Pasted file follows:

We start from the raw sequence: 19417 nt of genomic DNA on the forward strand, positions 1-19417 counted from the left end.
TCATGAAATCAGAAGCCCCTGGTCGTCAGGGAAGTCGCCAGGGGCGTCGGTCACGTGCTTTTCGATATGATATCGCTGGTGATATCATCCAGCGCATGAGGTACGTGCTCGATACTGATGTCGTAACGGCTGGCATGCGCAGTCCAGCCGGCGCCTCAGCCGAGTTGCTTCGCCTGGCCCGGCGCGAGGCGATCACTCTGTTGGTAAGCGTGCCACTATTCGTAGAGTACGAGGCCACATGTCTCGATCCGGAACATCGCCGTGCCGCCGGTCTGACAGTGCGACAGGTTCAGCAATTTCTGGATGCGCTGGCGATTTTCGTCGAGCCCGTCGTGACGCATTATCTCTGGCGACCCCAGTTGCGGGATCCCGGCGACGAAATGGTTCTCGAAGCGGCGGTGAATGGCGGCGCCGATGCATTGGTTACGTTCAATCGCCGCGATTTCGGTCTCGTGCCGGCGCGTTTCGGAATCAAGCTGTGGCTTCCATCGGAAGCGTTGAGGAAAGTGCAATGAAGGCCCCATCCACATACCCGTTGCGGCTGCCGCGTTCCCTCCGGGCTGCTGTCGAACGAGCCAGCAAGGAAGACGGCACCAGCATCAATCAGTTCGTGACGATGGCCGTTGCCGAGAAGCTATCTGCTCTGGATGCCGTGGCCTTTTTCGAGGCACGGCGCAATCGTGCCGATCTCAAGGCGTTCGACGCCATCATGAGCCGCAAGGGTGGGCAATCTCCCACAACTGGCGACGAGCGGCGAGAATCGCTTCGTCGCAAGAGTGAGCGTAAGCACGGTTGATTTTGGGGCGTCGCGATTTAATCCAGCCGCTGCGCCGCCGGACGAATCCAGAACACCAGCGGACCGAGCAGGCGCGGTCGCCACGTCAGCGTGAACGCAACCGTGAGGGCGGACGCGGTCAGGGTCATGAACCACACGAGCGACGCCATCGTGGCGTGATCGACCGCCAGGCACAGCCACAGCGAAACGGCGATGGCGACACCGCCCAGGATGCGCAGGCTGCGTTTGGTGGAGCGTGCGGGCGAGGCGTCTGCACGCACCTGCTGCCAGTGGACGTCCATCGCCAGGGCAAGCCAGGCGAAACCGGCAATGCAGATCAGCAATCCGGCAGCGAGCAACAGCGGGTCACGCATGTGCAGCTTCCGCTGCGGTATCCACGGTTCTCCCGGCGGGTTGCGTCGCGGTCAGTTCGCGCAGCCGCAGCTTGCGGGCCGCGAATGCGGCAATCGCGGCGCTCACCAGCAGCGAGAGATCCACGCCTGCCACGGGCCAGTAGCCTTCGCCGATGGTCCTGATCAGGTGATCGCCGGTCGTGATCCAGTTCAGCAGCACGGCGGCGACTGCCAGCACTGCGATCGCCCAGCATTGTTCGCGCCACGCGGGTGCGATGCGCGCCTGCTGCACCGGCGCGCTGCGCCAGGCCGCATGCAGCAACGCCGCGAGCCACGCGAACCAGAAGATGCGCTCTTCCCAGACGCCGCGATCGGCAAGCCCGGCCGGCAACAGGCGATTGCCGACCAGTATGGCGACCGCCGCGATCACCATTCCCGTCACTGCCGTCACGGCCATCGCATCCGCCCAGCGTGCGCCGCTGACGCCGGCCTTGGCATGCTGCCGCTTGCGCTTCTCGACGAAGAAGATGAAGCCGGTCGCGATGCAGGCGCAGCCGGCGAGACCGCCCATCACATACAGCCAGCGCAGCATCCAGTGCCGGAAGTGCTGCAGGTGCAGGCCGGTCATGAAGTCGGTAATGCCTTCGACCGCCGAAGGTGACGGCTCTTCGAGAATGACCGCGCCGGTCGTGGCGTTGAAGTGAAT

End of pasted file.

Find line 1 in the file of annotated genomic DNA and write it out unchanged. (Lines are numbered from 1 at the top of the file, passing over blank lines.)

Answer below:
We start from the raw sequence: 19417 nt of genomic DNA on the forward strand, positions 1-19417 counted from the left end.